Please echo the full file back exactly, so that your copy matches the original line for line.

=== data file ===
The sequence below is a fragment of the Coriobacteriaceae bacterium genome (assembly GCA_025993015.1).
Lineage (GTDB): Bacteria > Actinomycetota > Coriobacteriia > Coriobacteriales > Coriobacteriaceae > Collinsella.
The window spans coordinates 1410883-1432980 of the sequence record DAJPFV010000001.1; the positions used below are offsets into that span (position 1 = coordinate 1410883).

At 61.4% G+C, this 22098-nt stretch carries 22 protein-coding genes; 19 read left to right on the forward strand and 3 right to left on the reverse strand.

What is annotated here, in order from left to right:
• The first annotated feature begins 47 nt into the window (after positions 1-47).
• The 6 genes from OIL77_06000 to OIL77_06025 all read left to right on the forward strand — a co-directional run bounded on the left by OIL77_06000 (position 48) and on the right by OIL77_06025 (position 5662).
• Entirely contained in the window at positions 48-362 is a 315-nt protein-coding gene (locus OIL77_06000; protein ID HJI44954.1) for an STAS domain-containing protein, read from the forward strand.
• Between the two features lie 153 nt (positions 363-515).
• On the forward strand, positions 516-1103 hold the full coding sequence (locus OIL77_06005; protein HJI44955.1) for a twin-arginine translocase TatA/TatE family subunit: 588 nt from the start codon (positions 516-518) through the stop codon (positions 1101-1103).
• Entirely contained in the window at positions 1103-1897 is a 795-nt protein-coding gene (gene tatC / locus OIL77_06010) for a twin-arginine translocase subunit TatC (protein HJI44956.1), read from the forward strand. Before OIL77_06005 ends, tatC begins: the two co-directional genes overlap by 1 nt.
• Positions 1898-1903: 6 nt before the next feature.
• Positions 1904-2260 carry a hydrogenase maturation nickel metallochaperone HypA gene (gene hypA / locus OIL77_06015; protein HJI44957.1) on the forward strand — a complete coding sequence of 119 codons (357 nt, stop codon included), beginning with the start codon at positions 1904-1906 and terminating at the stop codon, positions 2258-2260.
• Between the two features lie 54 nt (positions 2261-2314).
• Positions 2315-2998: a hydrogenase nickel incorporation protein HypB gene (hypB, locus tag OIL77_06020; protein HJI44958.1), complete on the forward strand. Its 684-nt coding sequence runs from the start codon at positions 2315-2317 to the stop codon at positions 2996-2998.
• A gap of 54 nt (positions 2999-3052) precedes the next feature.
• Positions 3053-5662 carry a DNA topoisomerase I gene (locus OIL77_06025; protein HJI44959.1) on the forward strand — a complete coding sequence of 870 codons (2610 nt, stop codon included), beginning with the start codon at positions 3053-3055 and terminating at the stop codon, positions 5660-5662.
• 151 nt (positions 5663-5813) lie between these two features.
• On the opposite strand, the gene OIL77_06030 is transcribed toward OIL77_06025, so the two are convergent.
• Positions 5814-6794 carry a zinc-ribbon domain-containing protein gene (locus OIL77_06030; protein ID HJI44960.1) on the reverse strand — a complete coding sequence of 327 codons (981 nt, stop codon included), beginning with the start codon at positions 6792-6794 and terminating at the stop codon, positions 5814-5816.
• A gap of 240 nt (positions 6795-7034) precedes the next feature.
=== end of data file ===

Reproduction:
The sequence below is a fragment of the Coriobacteriaceae bacterium genome (assembly GCA_025993015.1).
Lineage (GTDB): Bacteria > Actinomycetota > Coriobacteriia > Coriobacteriales > Coriobacteriaceae > Collinsella.
The window spans coordinates 1410883-1432980 of the sequence record DAJPFV010000001.1; the positions used below are offsets into that span (position 1 = coordinate 1410883).

At 61.4% G+C, this 22098-nt stretch carries 22 protein-coding genes; 19 read left to right on the forward strand and 3 right to left on the reverse strand.

What is annotated here, in order from left to right:
• The first annotated feature begins 47 nt into the window (after positions 1-47).
• The 6 genes from OIL77_06000 to OIL77_06025 all read left to right on the forward strand — a co-directional run bounded on the left by OIL77_06000 (position 48) and on the right by OIL77_06025 (position 5662).
• Entirely contained in the window at positions 48-362 is a 315-nt protein-coding gene (locus OIL77_06000; protein ID HJI44954.1) for an STAS domain-containing protein, read from the forward strand.
• Between the two features lie 153 nt (positions 363-515).
• On the forward strand, positions 516-1103 hold the full coding sequence (locus OIL77_06005; protein HJI44955.1) for a twin-arginine translocase TatA/TatE family subunit: 588 nt from the start codon (positions 516-518) through the stop codon (positions 1101-1103).
• Entirely contained in the window at positions 1103-1897 is a 795-nt protein-coding gene (gene tatC / locus OIL77_06010) for a twin-arginine translocase subunit TatC (protein HJI44956.1), read from the forward strand. Before OIL77_06005 ends, tatC begins: the two co-directional genes overlap by 1 nt.
• Positions 1898-1903: 6 nt before the next feature.
• Positions 1904-2260 carry a hydrogenase maturation nickel metallochaperone HypA gene (gene hypA / locus OIL77_06015; protein HJI44957.1) on the forward strand — a complete coding sequence of 119 codons (357 nt, stop codon included), beginning with the start codon at positions 1904-1906 and terminating at the stop codon, positions 2258-2260.
• Between the two features lie 54 nt (positions 2261-2314).
• Positions 2315-2998: a hydrogenase nickel incorporation protein HypB gene (hypB, locus tag OIL77_06020; protein HJI44958.1), complete on the forward strand. Its 684-nt coding sequence runs from the start codon at positions 2315-2317 to the stop codon at positions 2996-2998.
• A gap of 54 nt (positions 2999-3052) precedes the next feature.
• Positions 3053-5662 carry a DNA topoisomerase I gene (locus OIL77_06025; protein HJI44959.1) on the forward strand — a complete coding sequence of 870 codons (2610 nt, stop codon included), beginning with the start codon at positions 3053-3055 and terminating at the stop codon, positions 5660-5662.
• 151 nt (positions 5663-5813) lie between these two features.
• On the opposite strand, the gene OIL77_06030 is transcribed toward OIL77_06025, so the two are convergent.
• Positions 5814-6794 carry a zinc-ribbon domain-containing protein gene (locus OIL77_06030; protein ID HJI44960.1) on the reverse strand — a complete coding sequence of 327 codons (981 nt, stop codon included), beginning with the start codon at positions 6792-6794 and terminating at the stop codon, positions 5814-5816.
• A gap of 240 nt (positions 6795-7034) precedes the next feature.